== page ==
Facing heavy criticism and a limited number of election judges to work at polling locations for the Nov. 3 general election, Maryland Gov. Larry Hogan issued a proclamation Monday to allow for voting centers throughout the state.
The move will depart from a traditional election Hogan sought with more than 1,800 precincts amid the coronavirus pandemic.
Hogan agreed with a recommendation made Friday by the state Board of Elections to incorporate about 360 voting centers, which will allow voters to cast a ballot at any voting location within their respective jurisdiction.
This will be the first time Maryland conducts an election in this format.
“I remain very concerned that the board’s decision to close nearly 80% of the polls will have the potential to creating long lines and unsafe conditions, with crowds of people being forced into too few polling places,” the governor wrote in a letter Monday to board chairman Michael Cogan.
However, in jurisdictions such as Prince George’s County could face at least a 15% decrease in election judges for the Nov. 3 election.
After Hogan released his proclamation and letter, one idea discussed during a county board of elections meeting would be to increase pay.
Elections Administrator Alisha Alexander summarized the current payment structure: $50 for training; $200 to work as an election judge: and $300 as a chief judge. She said discussions are underway to provide an additional $100 in “hazard pay” for training and each position.
“Even without the hazard pay, that would be a nice add-on for a college student or retired person to their normal income,” said John Rowe, the board chair.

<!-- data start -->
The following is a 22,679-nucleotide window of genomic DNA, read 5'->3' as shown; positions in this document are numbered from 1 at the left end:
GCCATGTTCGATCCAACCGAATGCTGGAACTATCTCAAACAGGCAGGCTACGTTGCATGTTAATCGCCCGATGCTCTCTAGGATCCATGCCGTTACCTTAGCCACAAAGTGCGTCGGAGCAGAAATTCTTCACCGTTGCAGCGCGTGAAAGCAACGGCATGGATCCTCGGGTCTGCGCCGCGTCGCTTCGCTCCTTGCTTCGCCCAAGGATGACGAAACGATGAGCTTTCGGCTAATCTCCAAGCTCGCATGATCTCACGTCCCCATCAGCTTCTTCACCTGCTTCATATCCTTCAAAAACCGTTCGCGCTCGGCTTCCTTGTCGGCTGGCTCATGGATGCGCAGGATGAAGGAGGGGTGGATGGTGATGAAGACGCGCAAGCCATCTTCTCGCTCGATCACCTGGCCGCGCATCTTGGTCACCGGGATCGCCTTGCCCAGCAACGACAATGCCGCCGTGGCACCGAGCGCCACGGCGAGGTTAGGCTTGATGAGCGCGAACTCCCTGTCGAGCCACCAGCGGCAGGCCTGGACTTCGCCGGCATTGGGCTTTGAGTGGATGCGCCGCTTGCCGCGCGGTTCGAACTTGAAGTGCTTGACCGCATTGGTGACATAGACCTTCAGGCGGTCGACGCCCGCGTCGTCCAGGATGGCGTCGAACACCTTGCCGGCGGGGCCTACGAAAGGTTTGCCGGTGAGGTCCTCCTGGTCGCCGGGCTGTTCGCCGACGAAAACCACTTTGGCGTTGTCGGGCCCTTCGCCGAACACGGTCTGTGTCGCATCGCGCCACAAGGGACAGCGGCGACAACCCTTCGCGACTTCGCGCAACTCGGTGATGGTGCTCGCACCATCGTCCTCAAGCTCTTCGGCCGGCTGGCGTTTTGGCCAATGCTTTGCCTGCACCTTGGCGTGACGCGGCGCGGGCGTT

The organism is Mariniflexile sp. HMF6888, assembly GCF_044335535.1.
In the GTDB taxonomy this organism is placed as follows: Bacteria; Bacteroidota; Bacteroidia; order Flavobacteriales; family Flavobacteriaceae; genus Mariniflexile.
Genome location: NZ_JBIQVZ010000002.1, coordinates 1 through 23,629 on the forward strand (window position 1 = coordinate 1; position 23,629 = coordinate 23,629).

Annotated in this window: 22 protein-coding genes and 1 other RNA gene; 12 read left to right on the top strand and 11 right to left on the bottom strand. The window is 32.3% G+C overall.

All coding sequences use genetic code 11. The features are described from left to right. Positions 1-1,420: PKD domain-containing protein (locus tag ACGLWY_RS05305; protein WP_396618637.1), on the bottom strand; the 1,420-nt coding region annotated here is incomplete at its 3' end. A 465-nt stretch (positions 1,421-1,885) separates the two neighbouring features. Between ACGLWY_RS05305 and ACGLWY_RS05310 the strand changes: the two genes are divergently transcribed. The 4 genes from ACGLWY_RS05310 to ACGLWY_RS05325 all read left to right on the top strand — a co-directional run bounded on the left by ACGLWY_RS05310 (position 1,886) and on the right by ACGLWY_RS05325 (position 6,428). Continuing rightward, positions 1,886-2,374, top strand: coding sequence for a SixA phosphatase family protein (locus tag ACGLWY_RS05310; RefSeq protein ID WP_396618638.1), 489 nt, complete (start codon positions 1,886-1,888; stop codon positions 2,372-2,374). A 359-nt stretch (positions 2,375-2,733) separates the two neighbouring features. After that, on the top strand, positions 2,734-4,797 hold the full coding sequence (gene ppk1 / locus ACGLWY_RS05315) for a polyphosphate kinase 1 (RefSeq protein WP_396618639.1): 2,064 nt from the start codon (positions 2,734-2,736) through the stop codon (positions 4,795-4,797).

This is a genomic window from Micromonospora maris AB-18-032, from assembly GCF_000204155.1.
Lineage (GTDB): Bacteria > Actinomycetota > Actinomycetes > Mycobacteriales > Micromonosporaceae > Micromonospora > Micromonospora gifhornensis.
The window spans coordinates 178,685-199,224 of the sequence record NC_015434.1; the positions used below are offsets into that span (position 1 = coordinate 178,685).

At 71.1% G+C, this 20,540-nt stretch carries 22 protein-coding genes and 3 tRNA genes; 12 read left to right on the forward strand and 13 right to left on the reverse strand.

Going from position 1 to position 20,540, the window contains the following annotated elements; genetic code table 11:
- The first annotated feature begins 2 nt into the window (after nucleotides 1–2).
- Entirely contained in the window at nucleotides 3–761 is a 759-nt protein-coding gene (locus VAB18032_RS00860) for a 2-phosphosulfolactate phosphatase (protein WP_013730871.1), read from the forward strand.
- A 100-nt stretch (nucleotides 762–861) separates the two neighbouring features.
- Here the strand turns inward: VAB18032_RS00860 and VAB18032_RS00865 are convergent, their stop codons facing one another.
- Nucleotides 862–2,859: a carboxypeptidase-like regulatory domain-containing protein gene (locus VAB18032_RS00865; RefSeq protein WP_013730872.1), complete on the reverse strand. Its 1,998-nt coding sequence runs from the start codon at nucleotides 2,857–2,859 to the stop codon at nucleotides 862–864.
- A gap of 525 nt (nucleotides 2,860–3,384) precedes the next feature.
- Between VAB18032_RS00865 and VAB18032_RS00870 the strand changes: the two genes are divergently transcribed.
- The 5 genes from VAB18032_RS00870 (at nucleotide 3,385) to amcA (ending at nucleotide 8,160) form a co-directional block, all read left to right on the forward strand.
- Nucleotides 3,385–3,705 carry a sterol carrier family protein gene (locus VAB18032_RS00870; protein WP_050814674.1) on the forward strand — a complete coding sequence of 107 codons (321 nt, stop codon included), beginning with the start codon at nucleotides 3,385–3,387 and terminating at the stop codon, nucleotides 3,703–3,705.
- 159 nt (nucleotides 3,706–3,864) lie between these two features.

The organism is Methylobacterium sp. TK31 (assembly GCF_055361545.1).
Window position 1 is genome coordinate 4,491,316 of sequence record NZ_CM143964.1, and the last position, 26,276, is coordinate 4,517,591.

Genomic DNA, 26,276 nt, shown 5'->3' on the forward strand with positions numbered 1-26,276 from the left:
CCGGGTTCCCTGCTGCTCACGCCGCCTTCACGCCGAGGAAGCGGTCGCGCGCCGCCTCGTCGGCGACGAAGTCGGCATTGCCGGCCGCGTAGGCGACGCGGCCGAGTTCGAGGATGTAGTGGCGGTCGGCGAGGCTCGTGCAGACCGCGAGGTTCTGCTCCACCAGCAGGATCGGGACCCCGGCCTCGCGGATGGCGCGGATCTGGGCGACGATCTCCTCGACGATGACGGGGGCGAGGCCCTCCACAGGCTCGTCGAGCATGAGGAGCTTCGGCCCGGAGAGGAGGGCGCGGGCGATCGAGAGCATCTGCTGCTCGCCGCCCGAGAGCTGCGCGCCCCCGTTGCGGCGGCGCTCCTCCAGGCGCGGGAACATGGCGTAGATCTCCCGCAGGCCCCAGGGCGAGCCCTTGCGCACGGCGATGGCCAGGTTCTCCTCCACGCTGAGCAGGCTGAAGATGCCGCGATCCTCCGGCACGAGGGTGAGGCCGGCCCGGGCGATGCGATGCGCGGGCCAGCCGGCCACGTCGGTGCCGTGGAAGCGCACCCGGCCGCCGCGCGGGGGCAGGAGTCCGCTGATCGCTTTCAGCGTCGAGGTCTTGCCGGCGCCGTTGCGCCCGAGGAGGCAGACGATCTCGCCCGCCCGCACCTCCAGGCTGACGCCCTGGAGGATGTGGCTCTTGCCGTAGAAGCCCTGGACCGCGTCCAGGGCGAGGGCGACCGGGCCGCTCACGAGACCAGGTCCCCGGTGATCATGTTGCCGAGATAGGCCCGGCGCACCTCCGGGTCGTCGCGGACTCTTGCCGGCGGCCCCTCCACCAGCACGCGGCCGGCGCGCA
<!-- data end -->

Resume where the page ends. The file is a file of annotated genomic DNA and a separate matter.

One big concern of some state, local and voting administration officials is the mailing of absentee ballots to all four million registered voters in the state.
Hogan urged state election officials to mail out the applications for voters to request absentee ballots, a decision critics have said will create additional cost in manpower, paperwork and other resources.
Groups such as Maryland House Democrats are urging voters to request absentee ballots immediately.
“We need your help to reduce the #MailInVoting request curve. Request your mail-in ballot today!” the group tweeted Monday. “This will ensure your voter information is up-to-date and really help your county board of elections administer the election.”
In Prince George’s County, there could be four different early voting locations to accommodate more space with fewer election officials.
The Laurel-Beltsville Senior Activity Center remains a COVID-19 testing site, so voters in that area can travel less than two miles away to Laurel High School.
In the southern part of the county, voters would cast ballots at the 75,000-square-foot Southern Area Aquatics and Recreation Complex in Brandywine that opened this year. It would replace the smaller 3,900-square-foot Baden Community Center.
Two other locations are tentative because of possible future events: Showplace Arena in Upper Marlboro and inside a pavilion at the University of Maryland Xfinity Center in College Park. Those larger venues would replace the smaller Upper Marlboro and College Park community centers, respectively.
“We are hoping to get a confirmation by the end of this week for both facilities,” Alexander said. “We want to start getting the word out to voters as quickly as we possibly can, but we’re keeping the College Park Community Center and the Upper Marlboro Community Center … in the event we can’t use these other facilities.”
For more information on requesting an absentee ballot, go to https://bit.ly/3ae5iBD.